Newton’s stark sexuality on displayIt’s a bit jarring to walk into a gallery run by the country’s most powerful right-wing newspaper and see Helmut Newton’s provocative images of naked women.
Mind you, this is the Chosun Ilbo Art Museum, the center of “alumni shows” for good-old-boy schools and a nest for traditional painters. But on a recent Monday afternoon, there were people in this gallery that one wouldn’t otherwise find at this time of the day, fashion-conscious college students to middle-aged men dressed in suits.
Maybe it’s not that big of a surprise, considering what the surface of Newton’s photographs suggests about modernist ideals.
Glossy, black and white prints mounted in chic silver frames in the gallery feature images of fashion celebrities and Hollywood actors. There is a shot of Elizabeth Taylor wrapped in sapphires taking a bath in a Los Angeles mansion; actress Charlotte Rampling at the Hotel Nord-Pinus in Arles, France; the model Iman on a leopard skin. These stylish portraits evoke fantasies about high-class society, advocating bourgeois decadence and 1980s sensibilities.
In many of Mr. Newton’s works, style supersedes content. A photo of Nastassja Kinski pretending to breastfeed a doll is an example of his visual sensationalism. His photos are visually arresting but often empty in meaning other than simply reiterating past notions of the femme fatale.
Voyeurism, which describes models in sexual situations in great detail, is another selling point of Mr. Newton’s work.
A German photography giant who died in a car crash in January at the age of 74, Mr. Newton has always been blunt about the commercial value of his works in the world of fashion photography.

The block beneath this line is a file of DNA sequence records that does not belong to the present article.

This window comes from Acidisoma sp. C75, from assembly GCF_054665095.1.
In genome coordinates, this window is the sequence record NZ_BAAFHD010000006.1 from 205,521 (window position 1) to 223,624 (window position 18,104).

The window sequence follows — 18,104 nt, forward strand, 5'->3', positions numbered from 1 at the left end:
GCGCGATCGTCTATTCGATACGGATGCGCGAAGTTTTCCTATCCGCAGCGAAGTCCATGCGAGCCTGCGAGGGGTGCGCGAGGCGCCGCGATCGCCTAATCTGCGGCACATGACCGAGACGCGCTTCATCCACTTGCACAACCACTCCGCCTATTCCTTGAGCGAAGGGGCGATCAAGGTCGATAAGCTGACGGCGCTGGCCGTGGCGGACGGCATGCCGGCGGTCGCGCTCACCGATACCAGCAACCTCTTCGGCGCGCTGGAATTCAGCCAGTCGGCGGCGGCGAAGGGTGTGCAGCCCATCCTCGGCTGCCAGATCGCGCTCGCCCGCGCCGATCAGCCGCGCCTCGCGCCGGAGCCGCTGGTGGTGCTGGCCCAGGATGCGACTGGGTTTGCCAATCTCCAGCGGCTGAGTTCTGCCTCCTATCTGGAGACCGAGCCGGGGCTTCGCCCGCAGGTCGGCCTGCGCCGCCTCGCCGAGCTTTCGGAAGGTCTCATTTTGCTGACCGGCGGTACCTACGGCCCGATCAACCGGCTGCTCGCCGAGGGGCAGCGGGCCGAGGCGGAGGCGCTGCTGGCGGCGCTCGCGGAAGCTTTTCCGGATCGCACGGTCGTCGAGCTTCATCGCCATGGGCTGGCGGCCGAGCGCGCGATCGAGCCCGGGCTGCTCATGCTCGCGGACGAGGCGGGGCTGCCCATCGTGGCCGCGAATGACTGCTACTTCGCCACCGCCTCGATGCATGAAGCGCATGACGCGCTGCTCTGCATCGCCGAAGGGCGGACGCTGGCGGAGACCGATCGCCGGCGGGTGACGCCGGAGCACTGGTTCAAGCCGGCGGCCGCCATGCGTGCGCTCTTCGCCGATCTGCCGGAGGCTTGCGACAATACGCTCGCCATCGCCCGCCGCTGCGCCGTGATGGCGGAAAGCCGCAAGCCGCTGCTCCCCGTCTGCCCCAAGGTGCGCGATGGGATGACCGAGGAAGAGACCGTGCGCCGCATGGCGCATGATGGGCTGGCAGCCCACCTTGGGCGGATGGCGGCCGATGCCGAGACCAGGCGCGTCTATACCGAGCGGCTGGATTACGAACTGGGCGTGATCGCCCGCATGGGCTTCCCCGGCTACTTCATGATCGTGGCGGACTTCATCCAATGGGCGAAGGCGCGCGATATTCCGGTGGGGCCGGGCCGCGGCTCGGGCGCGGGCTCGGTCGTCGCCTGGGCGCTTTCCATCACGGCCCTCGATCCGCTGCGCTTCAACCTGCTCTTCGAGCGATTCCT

The Seoul show, “Helmut Newton: Fashion Nude Photographs,” includes a documentary on the photographer, “Frames from the Edge.” In it, a German journalist asks Mr. Newton about his position as an artist and commercial photographer. “There are two dirty words in photography,” he answers. “One is art, and the other is good taste.”
Mr. Newton built his reputation with the magazine French Vogue before gaining notoriety for producing a series of bold, erotically charged portraits of naked women. His models include actresses such as Catherine Deneuve and Sigourney Weaver, the artist Salvador Dali and Chanel designer Karl Lagerfeld.
He also shot images of his wife June, a model and actress. In one 1973 series of photos, she was portrayed as Hitler, wearing a cropped mustache, with model Jerry Hall posing as Eva Braun.
The nudity in his photographs has provoked constant debate among those in the artistic sector and feminist groups. A close-up shot of a rear-end view of a woman wearing only a pair of stockings was featured on a giant billboard in Times Square as a lingerie ad, but was later banned.
There are also critical questions about Newton’s photographed subjects. Almost every one of the nude women in his photographs is young, tall and white, sporting similar tan lines and wearing high heels.
He uses some non-white women in his pictures, but unlike his Caucasian models, who are the epitome of Western beauty, the minority models almost always have some notable feature that plays into ethnic stereotypes, whether it’s slanted eyes for Asian women or unusually large hips for black women.
As for the other sex, Mr. Newton has one male nude in his vast collection of photographs, which isn’t included in the Seoul exhibit.
by Park Soo-mee
“Helmut Newton: Fashion Nude Photographs” runs through Aug. 22 at the Chosun Ilbo Art Museum. Call (02) 737-2505 or visit the Web site at helmutnewton.co.kr (Korean only) for more information.
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